Building On-Ramps to Space Is This Founder’s Multimillion-Dollar Mission to Send Alaska’s Economy to the Stars
Ben is proud of his Alaskan heritage and has cultivated a strong connection to the land, often spending time outdoors to reflect on challenges ahead.

Ben remembers being stranded as a kid on an old, rebuilt snow machine that broke down five miles from his house: “I repaired snow machines growing up and one of them blew up on a lake. That five-mile hike home in a blizzard changes your perspective. I owe a lot to Alaska. I want people to look at what we did at The Launch Company through bootstrapping and get inspired to do the same.”

The Launch Company started with consulting before moving on to bigger challenges, each achievement fueling the next. As a bootstrapped business, they had to invest time and energy into processes and automation early so they could standardize and earn those economies of efficiency. And little by little, revenue grew to fund even greater contracts.

“We have this process, we have this documentation, and everyone approaches problem-solving in the same way,” Ben said. “From there, we were able to turn that trust into our first piece of hardware. We bootstrapped hardware from Alaska onto a rocket which I think is probably a first. From there we just kept expanding the type and challenge of hardware.” 

This iterative scaling strategy reflects that of the resilient Alaskan hotfixing in the wilderness to get to their next destination. And it has worked well for Ben who started The Launch Company with just three employees and who today employs nearly 30. The investment in process, auditing, and automation has allowed Ben to grow his business without ever getting lost in admin. 

Building On-Ramps to Space Is This Founder’s Multimillion-Dollar Mission to Send Alaska’s Economy to the Stars
The Launch Company workspace is a cavernous warehouse filled with engineering tools, materials, and testing equipment.

But you’ll have guessed that Ben doesn’t find customers through Facebook ads or SEO. It’s primarily a networking business, and he’s proud to have many new space clients including SpaceX, Relativity Space, Virgin Orbit, and Firefly Space as customers. Nevertheless, with just a handful of clients, revenue was unpredictable, which forced Ben to find other routes to achieving his goals. 

An Acquisition of Cosmological Impact

Ben is proud of bootstrapping The Launch Company to substantial annual revenue. But remember this isn’t a SaaS business with a recurring revenue model. Aeronautics companies may spend millions developing rockets but don’t always launch them on a regular schedule. To make an impact on a global scale, Ben would need some help. 

“I was wondering how to take the company to the next level,” Ben said. “That was just the open question, and I started meditating on it, journaling, going on long walks, and asking myself what we were doing and why. And then, who can help us get there? We had offers from institutional investors. We had offers from revenue-based funds. Then this Voyager thing came up.”

Voyager Space has a 30-year space plan that includes “launch-as-a-service.” It wants to create a vertically integrated enterprise that delivers end-to-end fulfillment of “​​any mission humans can conceive.” Since Ben’s goal is to standardize launches, it made The Launch Company an ideal fit for Voyager’s New Space exploration company.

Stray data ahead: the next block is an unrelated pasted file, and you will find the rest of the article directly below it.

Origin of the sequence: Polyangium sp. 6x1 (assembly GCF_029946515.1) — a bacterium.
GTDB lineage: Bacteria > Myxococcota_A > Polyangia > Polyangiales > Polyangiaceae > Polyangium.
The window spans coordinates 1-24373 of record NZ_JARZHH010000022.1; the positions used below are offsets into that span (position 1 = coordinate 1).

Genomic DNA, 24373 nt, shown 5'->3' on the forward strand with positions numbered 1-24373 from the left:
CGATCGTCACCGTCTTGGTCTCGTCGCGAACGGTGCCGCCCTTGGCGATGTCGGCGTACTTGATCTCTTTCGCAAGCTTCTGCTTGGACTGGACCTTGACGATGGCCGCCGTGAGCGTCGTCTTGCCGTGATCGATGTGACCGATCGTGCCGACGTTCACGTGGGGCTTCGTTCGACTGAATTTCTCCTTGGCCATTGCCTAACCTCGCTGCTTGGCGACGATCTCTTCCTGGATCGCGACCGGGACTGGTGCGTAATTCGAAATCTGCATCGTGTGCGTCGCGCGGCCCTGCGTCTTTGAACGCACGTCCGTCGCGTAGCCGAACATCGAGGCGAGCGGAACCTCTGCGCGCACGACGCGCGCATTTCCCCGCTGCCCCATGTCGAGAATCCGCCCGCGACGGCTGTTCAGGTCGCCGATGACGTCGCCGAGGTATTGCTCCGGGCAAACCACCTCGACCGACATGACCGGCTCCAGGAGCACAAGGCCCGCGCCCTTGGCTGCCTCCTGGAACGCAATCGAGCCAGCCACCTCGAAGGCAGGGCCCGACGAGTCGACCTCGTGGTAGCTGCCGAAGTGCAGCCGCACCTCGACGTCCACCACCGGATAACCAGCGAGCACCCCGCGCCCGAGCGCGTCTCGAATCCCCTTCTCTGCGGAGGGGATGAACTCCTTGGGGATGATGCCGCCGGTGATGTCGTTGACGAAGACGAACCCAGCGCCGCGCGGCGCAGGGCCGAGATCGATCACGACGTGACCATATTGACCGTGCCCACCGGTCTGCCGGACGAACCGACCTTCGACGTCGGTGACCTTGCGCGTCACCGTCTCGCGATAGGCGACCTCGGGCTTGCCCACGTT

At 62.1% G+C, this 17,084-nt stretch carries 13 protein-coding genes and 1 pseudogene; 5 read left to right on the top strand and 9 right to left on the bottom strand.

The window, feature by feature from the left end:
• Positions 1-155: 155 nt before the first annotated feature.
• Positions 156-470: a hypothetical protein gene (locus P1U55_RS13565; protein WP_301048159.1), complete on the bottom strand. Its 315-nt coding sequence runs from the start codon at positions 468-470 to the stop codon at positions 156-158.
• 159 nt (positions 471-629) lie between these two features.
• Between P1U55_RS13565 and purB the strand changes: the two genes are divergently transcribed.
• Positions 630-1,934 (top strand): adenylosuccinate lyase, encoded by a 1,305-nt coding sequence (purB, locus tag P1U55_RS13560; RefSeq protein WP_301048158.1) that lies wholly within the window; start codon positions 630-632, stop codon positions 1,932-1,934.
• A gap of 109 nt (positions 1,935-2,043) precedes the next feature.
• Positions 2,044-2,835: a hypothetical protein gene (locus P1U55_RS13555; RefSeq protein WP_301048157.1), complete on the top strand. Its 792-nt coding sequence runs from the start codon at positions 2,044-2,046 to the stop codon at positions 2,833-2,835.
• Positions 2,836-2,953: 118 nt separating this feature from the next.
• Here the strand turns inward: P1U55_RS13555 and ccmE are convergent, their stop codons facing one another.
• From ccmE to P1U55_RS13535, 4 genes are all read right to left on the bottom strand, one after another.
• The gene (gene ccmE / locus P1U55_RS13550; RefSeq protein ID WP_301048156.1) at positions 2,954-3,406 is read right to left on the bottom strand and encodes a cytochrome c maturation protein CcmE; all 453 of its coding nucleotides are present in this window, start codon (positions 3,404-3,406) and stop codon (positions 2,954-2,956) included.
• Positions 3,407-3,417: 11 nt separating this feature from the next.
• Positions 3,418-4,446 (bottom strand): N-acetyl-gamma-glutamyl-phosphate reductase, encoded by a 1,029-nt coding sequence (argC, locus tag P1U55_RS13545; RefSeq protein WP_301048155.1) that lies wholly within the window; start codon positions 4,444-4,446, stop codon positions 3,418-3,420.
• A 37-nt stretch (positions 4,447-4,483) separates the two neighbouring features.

“I was skeptical of an acquisition at first,” Ben said. “But I understood what Voyager was working to build after the first phone call. They said, ‘Hey, we’ve got a 30-year vision for space, and we see launch strategically fitting into that. We’re not going to change your DNA. We just want you to do more, better, faster, and we’re going to come in and help you do it.”

Ben is an eminent aeronautical engineer with a stellar reputation, but with just a handful of space clients, he would never have enough reach to create a global network of standardized launch platforms. That’s something he couldn’t bootstrap, Ben admits, which stands to reason when you think of the expertise, hardware, and logistics it takes to launch a rocket into space.

“We couldn’t just call up NASA and win a contract,” Ben said. “But the team at Voyager said, ‘You all have the technical ability. You’re already delivering at that level, but we’re going to teach you to speak their language.’ We couldn’t bootstrap these launch sites all over the world, so we had to do something. The best move for us to grow intelligently and make the most of strategic partnerships was to partner with Voyager and keep going.”

Voyager caught Ben and his team at a crossroads. How could The Launch Company put their engineering, design, and hardware experience into multi-use launch platforms? How could they convince more space companies to back their mission to enable easy access to space? Voyager understood Ben’s vision, but importantly, respected his desire to do it his way. 

“Teaming with Voyager made sense,” Ben said. “If it was a traditional VC, they’d make us cancel our contracts and work on the multi-user launch site full speed until we made it or went out of business. Voyager understands that this market is evolving and they’re helping us build resilience for the long term. Plus, I have two kids and I don’t want to go back to the SpaceX thing where I’m chained to a desk all day and answering emails at 3 AM. I want to work hard, move the needle, and then go home to my family.”

Ben has earned that right. As he reflects on what he had to do to get to this point in his life, he remains philosophical. Ben suggests founders invest time in their physical and mental health rather than losing themselves in a fog of uncertainty. Doing so, Ben argues, allows you to stay focused on what you want to achieve and realize that you’re doing better every day. 

“When you take care of yourself, like meditating, journaling, walking outside, doing breathing exercises, and the like, you learn not to spread yourself too thin,” Ben said. “You’ve got to be honest, too. Get rid of things that aren’t working to make room for those that will. When you do that, you realize your problems aren’t as big anymore.”

Ben’s Alaskan heritage has helped him accomplish things few of us would even have attempted. In many ways, Alaska is the ideal “launchpad” for a space company like his. Not only are there engineers aplenty, but if they’re anything like Ben, they will have the resilience and perseverance needed to create waves in space as well as at home.